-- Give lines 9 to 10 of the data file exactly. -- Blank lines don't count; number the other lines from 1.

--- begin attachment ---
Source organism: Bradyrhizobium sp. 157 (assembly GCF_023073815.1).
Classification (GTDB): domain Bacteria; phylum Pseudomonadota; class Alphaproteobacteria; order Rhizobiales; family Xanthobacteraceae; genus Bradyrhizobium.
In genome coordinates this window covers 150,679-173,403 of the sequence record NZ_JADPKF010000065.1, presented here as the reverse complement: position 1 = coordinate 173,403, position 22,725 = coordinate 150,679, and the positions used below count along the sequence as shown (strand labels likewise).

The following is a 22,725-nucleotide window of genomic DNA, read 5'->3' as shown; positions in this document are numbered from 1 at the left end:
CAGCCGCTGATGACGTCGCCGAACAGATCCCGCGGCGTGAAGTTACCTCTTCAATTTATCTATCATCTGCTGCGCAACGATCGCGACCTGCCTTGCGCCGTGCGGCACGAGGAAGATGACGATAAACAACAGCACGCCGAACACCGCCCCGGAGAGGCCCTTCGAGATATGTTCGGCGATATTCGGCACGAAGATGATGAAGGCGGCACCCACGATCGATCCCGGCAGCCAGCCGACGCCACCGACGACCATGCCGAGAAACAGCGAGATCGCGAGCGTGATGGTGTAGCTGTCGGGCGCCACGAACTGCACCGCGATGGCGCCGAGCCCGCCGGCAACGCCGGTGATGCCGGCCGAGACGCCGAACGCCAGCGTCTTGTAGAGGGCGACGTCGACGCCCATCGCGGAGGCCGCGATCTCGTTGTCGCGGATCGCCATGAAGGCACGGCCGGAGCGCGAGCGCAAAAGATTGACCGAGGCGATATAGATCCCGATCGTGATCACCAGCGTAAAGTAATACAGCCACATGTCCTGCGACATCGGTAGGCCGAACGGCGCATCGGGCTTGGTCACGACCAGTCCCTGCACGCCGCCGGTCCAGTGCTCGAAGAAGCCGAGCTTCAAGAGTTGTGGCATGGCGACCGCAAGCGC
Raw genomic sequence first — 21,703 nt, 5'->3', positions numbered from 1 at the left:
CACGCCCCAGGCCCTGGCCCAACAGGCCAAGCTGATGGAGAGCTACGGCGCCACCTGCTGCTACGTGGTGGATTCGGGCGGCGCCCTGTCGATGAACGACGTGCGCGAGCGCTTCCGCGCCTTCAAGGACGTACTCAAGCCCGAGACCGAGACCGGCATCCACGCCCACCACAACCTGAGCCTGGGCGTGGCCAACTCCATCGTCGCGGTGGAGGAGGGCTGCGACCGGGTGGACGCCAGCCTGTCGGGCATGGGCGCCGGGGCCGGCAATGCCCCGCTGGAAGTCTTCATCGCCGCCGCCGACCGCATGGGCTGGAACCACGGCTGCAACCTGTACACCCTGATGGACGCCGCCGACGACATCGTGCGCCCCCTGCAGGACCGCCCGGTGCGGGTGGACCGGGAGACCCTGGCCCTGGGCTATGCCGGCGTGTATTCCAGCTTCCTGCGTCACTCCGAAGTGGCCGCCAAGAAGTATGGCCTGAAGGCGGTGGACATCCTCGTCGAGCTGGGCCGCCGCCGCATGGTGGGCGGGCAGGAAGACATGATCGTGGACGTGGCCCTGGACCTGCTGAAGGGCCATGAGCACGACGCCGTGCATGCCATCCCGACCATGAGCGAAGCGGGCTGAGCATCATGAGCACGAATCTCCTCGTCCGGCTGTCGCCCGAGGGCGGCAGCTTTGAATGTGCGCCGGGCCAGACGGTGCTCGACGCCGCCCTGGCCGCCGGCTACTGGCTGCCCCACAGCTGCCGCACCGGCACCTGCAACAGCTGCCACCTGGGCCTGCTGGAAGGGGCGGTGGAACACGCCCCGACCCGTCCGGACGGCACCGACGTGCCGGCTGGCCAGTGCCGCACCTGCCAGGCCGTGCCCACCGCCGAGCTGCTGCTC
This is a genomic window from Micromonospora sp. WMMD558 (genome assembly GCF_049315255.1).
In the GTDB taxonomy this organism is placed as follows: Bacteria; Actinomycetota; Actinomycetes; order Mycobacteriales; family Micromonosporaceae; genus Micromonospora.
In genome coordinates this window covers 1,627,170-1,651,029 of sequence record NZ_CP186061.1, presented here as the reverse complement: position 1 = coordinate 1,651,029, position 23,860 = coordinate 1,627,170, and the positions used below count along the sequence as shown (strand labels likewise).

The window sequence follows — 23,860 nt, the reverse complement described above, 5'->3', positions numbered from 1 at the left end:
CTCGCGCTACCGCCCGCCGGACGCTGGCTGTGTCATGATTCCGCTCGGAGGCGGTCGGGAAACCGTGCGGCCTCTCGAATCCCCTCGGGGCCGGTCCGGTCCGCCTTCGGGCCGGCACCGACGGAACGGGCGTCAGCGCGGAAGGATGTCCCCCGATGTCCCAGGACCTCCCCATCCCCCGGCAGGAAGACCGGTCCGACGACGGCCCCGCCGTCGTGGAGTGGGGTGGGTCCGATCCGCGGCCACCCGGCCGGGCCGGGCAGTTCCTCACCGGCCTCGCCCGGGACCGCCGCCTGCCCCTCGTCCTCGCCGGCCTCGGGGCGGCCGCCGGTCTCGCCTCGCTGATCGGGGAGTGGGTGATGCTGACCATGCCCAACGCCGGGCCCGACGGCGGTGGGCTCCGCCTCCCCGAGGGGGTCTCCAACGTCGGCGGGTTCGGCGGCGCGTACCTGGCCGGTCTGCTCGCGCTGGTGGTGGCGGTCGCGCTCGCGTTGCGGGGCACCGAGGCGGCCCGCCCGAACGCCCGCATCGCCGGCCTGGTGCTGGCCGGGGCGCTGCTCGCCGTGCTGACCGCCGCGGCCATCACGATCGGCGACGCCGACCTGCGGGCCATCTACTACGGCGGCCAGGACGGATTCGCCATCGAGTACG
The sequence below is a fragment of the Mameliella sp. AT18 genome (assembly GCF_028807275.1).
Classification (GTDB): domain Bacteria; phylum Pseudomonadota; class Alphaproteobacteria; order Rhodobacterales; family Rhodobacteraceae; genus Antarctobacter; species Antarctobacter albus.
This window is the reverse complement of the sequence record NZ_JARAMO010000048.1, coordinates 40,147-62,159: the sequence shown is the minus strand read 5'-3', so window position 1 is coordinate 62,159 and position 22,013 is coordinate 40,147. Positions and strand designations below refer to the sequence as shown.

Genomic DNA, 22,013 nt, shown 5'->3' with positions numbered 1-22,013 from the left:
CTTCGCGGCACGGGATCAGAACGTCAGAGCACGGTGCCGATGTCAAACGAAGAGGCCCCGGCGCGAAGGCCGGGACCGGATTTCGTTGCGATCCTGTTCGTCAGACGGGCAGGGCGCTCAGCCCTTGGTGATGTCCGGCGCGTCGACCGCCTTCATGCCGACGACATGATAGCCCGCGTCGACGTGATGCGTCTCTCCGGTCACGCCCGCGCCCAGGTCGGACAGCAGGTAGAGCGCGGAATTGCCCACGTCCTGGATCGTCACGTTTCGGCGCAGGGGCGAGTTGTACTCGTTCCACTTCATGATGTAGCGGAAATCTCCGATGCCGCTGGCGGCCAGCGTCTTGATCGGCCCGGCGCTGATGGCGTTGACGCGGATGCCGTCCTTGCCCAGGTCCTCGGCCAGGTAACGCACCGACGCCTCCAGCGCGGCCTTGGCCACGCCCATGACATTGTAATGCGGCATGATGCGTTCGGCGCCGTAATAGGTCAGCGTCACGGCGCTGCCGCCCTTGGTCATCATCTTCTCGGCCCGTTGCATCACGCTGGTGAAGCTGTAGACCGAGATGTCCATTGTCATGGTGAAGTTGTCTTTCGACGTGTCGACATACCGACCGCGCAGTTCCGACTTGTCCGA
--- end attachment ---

In the GTDB taxonomy this organism is placed as follows: Bacteria; Actinomycetota; Actinomycetes; order Mycobacteriales; family Micromonosporaceae; genus Micromonospora.
In genome coordinates this window covers 1,627,170-1,651,029 of sequence record NZ_CP186061.1, presented here as the reverse complement: position 1 = coordinate 1,651,029, position 23,860 = coordinate 1,627,170, and the positions used below count along the sequence as shown (strand labels likewise).